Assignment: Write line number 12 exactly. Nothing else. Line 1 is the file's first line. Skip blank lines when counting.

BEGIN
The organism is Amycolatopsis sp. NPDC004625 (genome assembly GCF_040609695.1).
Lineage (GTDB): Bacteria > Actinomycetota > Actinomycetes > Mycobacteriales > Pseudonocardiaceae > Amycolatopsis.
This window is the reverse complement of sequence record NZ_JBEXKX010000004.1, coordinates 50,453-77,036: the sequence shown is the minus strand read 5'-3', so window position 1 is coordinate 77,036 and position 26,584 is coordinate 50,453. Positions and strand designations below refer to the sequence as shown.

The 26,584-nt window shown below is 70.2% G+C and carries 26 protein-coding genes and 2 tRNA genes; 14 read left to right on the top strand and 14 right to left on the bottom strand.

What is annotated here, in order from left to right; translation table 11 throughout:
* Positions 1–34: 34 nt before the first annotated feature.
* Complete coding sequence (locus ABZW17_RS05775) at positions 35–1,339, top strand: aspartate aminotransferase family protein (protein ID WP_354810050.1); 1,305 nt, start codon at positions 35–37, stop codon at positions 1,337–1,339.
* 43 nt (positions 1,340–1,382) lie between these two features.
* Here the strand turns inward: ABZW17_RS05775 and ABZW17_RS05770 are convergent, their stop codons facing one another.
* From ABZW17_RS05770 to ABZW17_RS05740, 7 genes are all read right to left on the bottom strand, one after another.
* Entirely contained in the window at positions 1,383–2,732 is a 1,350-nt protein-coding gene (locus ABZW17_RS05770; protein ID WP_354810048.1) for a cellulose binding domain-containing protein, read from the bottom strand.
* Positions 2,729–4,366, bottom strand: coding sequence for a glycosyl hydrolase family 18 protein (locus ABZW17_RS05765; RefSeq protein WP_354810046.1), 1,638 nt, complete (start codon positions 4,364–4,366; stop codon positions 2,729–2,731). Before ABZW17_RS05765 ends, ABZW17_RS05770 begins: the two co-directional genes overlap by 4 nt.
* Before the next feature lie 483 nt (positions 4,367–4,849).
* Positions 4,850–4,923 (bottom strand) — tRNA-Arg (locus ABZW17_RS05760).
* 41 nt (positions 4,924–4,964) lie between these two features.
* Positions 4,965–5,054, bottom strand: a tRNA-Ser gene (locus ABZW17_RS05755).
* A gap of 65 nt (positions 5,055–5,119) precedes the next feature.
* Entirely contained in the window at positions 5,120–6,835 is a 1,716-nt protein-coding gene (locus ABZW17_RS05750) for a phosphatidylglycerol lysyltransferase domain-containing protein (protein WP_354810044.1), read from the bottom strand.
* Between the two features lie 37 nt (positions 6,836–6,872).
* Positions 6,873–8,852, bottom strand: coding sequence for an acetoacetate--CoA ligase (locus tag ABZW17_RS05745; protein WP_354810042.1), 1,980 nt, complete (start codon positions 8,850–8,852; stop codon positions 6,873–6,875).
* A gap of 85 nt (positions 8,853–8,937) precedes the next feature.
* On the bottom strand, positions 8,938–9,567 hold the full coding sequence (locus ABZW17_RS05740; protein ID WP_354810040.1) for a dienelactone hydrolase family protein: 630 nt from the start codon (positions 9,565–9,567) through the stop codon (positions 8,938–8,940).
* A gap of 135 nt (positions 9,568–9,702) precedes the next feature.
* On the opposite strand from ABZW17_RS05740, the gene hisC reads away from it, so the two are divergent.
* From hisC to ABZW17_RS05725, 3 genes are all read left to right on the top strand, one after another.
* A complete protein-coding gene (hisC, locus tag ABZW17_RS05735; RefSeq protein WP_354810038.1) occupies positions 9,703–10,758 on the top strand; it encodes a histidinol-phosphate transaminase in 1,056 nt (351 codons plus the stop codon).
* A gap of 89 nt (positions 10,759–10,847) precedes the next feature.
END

* Positions 2,729–4,366, bottom strand: coding sequence for a glycosyl hydrolase family 18 protein (locus ABZW17_RS05765; RefSeq protein WP_354810046.1), 1,638 nt, complete (start codon positions 4,364–4,366; stop codon positions 2,729–2,731). Before ABZW17_RS05765 ends, ABZW17_RS05770 begins: the two co-directional genes overlap by 4 nt.